Improve Competence with Basic Technology Tools
In 2013, while in-house at Kia Motors, Casey Flaherty, the ABA legal rebel, decided to do something about the technological incompetence that he knew beleaguered his outside counsel and, more significantly, cost him money. He developed a test, what he called a “technology audit,” that evaluated his outside counsels’ ability to complete relatively simple tasks using Microsoft Word, Excel, and Adobe Acrobat. And, he timed them. The results were not impressive.
Fast forward two years. Casey has left Kia to pursue the audit full-time. As the head of a new endeavor, Procertas, Casey is challenging legal educators, legal regulators, and, yes, legal clients to demand increased technological proficiency from lawyers. It might not happen tomorrow, but if he has his way, lawyers will have to be as familiar with the tools of their trade (Word, Excel, Acrobat) as a carpenter is with a saw or hammer. Lawyers whose Word, Excel, or Acrobat skills have gotten rusty (or never existed) should start sharpening their proverbial technological saws.
Adopt Comment 8 to ABA Model Rule 1.1
In 2012, the ABA adopted comment 8 to ABA Model Rule 1.1:
 To maintain the requisite knowledge and skill, a lawyer should keep abreast of changes in the law and its practice, including the benefits and risks associated with relevant technology, engage in continuing study and education and comply with all continuing legal education requirements to which the lawyer is subject.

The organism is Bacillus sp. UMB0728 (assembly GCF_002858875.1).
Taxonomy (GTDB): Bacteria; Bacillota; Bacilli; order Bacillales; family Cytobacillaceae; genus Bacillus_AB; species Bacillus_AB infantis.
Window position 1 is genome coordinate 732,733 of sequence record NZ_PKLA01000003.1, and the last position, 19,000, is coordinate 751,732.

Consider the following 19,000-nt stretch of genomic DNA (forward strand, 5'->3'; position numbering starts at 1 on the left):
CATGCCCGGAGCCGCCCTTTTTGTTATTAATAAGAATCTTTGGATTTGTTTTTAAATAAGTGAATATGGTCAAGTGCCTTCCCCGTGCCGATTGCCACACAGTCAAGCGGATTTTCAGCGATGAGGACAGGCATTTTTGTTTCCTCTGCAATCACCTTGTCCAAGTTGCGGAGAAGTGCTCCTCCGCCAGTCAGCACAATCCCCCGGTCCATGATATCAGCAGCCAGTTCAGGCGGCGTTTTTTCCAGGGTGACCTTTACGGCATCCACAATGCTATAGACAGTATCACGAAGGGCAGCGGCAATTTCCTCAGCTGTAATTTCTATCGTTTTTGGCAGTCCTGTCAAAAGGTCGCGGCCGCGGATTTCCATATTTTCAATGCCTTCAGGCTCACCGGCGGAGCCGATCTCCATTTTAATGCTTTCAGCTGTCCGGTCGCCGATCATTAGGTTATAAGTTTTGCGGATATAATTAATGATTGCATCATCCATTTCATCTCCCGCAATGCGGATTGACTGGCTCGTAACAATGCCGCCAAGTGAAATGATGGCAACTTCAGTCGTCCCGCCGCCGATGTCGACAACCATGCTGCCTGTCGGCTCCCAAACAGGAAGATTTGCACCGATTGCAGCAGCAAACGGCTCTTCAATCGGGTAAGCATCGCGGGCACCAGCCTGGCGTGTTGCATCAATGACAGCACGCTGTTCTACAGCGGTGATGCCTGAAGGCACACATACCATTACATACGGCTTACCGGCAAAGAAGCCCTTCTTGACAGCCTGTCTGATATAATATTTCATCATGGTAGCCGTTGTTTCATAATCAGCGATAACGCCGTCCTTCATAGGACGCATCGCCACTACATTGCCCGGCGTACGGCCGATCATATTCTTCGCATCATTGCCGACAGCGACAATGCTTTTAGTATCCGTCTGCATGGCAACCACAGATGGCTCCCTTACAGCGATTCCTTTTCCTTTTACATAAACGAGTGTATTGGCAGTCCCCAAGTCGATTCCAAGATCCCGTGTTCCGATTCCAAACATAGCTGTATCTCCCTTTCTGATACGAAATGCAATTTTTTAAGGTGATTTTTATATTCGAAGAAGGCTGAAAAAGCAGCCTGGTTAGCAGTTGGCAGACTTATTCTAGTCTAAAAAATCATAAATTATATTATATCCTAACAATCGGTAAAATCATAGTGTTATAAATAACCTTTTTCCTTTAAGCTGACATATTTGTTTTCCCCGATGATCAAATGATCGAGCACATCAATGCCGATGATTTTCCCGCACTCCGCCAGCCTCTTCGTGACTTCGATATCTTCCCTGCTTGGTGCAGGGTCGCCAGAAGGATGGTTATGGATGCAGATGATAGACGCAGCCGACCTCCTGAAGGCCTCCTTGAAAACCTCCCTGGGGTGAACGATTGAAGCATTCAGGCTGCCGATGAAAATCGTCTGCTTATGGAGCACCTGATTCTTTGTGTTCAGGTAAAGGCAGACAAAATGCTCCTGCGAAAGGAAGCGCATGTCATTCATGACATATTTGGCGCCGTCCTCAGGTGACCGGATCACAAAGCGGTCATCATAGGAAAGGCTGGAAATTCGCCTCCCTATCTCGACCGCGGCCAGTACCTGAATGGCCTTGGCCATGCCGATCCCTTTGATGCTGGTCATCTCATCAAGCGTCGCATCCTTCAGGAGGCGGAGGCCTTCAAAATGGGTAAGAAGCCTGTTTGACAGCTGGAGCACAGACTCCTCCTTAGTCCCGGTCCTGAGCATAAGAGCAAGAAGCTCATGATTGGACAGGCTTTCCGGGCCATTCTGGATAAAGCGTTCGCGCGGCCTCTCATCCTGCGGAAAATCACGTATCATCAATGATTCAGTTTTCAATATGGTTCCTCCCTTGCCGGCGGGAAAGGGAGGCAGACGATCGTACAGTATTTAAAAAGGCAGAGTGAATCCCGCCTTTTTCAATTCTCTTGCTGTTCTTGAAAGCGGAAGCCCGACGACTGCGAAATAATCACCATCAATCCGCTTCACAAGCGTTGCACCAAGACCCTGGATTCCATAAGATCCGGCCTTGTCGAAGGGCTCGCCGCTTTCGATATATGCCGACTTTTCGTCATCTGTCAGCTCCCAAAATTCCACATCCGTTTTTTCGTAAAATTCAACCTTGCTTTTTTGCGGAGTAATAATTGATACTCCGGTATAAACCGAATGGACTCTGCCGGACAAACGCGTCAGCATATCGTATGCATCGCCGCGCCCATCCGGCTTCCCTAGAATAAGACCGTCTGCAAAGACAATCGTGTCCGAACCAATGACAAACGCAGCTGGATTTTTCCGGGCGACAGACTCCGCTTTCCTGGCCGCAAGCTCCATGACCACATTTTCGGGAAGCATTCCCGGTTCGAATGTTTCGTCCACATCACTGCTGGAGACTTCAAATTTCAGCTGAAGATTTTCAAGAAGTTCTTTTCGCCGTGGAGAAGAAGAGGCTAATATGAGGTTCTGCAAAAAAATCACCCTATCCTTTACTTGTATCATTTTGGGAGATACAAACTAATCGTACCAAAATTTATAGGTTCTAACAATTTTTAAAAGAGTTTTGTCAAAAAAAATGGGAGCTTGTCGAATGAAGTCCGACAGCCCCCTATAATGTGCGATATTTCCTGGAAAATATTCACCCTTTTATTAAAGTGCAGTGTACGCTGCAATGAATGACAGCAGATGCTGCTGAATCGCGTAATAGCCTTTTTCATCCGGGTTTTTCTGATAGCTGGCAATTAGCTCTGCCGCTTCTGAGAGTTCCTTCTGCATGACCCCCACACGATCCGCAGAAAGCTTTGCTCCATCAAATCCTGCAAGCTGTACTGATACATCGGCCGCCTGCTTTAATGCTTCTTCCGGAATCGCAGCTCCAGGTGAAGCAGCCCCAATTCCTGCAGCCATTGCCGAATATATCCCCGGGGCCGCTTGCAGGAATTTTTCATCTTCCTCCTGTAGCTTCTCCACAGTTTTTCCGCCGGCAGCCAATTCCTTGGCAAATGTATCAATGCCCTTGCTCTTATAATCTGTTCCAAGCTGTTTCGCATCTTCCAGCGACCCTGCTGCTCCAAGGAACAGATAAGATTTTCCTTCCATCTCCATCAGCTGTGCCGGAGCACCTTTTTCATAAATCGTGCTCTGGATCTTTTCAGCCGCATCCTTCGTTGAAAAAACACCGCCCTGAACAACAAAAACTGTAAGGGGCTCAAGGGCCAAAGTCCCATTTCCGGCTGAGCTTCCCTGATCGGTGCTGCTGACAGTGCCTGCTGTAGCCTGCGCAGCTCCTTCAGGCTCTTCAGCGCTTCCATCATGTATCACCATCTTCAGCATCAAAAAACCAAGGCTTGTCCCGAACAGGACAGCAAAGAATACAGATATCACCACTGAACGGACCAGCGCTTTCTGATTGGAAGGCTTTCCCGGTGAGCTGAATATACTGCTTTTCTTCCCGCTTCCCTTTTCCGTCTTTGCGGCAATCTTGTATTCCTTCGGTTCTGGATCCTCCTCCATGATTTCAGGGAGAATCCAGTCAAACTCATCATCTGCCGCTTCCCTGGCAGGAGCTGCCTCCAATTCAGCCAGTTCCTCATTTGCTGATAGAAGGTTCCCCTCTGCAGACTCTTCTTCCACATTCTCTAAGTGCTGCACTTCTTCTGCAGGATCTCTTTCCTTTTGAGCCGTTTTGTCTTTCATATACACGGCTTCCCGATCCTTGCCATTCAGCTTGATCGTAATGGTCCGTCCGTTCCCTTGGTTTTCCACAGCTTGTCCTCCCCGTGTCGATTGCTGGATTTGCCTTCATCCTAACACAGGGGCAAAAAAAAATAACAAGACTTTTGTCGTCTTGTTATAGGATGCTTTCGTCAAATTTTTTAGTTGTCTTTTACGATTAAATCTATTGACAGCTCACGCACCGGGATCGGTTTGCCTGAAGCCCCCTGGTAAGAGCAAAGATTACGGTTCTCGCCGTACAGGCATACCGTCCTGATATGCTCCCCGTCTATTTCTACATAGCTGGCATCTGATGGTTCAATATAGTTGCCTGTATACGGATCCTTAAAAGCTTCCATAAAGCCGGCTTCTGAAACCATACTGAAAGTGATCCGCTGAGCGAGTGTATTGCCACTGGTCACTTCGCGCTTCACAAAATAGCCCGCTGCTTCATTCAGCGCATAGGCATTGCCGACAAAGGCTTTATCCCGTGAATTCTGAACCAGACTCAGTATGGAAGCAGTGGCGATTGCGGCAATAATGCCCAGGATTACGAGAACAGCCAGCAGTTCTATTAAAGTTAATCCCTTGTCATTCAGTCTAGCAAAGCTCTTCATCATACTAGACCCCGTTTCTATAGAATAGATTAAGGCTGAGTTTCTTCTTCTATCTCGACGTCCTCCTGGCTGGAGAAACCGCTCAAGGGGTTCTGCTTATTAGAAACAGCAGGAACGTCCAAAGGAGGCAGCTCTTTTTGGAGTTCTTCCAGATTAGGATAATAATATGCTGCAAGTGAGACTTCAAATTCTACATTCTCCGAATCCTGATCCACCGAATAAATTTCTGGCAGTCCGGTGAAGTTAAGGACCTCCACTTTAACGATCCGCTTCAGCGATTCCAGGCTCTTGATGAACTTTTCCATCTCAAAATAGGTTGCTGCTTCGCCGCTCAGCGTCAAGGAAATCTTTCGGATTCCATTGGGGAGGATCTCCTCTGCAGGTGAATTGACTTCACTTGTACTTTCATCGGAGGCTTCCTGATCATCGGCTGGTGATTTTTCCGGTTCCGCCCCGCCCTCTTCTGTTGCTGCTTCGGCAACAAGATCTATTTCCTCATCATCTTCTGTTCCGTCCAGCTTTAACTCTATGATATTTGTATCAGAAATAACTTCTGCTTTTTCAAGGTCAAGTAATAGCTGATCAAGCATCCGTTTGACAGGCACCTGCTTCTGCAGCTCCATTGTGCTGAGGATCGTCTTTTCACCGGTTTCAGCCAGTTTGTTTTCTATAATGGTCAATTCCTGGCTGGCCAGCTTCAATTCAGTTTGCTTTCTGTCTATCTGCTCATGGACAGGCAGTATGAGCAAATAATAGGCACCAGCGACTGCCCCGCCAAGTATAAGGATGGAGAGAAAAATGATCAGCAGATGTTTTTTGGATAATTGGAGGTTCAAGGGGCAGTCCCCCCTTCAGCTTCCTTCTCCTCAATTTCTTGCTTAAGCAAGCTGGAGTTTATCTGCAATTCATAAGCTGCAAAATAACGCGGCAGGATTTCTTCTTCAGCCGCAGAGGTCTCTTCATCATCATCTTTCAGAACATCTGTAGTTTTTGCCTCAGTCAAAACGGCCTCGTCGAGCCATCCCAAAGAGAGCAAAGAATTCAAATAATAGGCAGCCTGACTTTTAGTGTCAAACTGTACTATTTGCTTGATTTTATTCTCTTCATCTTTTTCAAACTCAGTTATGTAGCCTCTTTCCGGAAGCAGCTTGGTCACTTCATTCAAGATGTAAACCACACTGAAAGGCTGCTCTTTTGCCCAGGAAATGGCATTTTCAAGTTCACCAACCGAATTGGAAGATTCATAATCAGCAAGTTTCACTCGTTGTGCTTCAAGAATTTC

Though its language is nonbinding, comment 8 is important for two reasons. First, because it is part of the ABA Model Rules, comment 8 is viewed as the national standard for local regulators drafting or updating Rule 1.1. Second, comment 8 is very likely the first iteration of a coming ethical duty of technological competence. Beyond the fact that basic technological competence should be expected in an industry in which the lawyers receive extensive, not to mention, expensive, higher education training, lack of technological competence among lawyers cannot and should not be tolerated when there is so much inefficiency stemming from technological naiveté, as discussed previously. This is especially true when technology can do so much to address the significant gap in access to legal services.
Although the ABA formally added comment 8 to the model rules three years ago, it has only been adopted by 14 states, perpetuating lawyers’ technological lethargy. Lawyers everywhere should push their local regulatory authorities to adopt comment 8 to ABA Model Rule 1.1. Doing so is an affirmative statement that technological competence is a central part of the evolving legal profession.
Lawyers lag behind their clients (the general population) and even other professions in adopting new technology. Unfortunately, this is not a recent phenomenon. However, the pace of technological change and the pervasive use of technology in society means it may not be that hard for lawyers to catch up. adopting these simple suggestions, lawyers can begin to make the needed changes to adapt to the current technological paradigm and, hopefully, lead the charge rather than be left behind.
Mark Britton is the founder and CEO of Avvo, the world’s largest community for legal guidance and services. Prior to founding Avvo, Britton was the executive vice president of worldwide corporate affairs of InterActiveCorp Travel and Expedia, Inc. He was also Expedia’s first general counsel and, today, he sits on the board of directors of Orbitz Worldwide. Britton earned his law degree from George Washington University and a degree in finance from Gonzaga University.